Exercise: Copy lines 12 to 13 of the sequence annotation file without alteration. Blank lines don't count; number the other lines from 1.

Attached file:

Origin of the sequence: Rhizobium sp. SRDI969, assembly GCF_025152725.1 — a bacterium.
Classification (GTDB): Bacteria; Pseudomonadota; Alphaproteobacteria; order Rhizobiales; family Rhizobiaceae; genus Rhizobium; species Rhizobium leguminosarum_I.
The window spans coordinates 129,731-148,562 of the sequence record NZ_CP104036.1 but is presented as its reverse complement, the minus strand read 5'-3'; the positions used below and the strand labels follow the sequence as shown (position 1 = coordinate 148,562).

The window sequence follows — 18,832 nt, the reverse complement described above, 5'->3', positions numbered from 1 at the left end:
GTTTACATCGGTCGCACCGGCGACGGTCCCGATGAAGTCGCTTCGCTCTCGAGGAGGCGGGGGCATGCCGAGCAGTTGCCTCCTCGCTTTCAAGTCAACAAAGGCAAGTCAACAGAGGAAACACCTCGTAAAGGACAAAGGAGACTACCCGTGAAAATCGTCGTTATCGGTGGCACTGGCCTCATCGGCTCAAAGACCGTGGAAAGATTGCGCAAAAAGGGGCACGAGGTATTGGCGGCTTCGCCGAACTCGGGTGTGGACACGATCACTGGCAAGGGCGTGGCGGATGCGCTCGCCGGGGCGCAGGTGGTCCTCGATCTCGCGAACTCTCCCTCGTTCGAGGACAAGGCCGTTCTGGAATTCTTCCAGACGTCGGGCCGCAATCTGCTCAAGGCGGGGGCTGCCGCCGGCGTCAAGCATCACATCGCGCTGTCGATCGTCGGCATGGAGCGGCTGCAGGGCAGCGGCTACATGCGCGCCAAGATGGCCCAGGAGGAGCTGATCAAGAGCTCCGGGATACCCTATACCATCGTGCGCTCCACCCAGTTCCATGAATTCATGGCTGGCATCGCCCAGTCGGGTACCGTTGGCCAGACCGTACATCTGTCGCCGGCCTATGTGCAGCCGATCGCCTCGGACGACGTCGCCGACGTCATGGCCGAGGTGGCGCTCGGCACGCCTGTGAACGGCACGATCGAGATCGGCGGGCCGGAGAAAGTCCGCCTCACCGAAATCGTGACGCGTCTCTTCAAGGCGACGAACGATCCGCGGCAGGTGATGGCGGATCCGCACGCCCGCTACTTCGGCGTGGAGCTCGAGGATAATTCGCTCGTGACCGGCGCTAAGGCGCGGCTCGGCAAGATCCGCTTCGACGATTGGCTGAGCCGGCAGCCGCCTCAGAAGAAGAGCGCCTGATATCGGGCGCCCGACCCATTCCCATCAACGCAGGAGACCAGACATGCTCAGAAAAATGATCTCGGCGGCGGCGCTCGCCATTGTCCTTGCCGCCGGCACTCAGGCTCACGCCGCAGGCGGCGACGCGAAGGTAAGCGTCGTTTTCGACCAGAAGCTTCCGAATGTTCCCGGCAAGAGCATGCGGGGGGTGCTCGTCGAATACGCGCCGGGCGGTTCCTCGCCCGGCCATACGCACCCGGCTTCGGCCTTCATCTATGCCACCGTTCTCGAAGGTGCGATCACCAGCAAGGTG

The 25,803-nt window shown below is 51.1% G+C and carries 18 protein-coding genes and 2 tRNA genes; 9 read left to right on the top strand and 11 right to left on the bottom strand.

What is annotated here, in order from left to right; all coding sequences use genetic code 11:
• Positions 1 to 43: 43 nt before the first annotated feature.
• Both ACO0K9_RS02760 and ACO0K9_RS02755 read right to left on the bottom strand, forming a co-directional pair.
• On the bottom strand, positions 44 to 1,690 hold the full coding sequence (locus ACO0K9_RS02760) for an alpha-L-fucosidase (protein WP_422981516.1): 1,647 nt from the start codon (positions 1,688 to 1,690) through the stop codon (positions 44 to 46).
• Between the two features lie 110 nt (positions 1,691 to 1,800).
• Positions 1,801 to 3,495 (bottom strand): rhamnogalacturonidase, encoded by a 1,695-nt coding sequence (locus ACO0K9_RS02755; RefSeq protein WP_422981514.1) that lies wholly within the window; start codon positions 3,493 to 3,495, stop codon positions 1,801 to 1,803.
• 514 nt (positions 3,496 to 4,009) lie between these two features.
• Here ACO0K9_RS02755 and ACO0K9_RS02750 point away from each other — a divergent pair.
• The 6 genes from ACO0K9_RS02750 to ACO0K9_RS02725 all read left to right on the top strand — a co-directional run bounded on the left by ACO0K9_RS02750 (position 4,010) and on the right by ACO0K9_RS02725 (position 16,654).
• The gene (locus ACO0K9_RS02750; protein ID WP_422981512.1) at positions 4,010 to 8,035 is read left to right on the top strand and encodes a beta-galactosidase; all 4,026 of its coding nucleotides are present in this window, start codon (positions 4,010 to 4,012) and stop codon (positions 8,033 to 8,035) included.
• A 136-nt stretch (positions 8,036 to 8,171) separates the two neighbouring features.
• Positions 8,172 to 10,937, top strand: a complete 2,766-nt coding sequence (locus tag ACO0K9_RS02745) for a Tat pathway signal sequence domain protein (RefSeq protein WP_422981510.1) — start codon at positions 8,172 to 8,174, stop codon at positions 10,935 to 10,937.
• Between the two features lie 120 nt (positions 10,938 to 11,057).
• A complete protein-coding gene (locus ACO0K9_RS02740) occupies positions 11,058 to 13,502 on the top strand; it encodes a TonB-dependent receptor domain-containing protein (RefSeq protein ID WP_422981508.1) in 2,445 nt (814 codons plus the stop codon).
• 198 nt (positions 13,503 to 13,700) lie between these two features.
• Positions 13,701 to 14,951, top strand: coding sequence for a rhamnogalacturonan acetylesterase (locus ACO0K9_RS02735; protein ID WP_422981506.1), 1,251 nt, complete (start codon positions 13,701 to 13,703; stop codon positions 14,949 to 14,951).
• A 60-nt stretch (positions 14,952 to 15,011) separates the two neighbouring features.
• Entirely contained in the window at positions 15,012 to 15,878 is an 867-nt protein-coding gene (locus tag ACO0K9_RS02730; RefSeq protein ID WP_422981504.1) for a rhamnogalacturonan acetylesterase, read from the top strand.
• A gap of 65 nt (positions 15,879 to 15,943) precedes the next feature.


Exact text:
• Positions 1,801 to 3,495 (bottom strand): rhamnogalacturonidase, encoded by a 1,695-nt coding sequence (locus ACO0K9_RS02755; RefSeq protein WP_422981514.1) that lies wholly within the window; start codon positions 3,493 to 3,495, stop codon positions 1,801 to 1,803.
• 514 nt (positions 3,496 to 4,009) lie between these two features.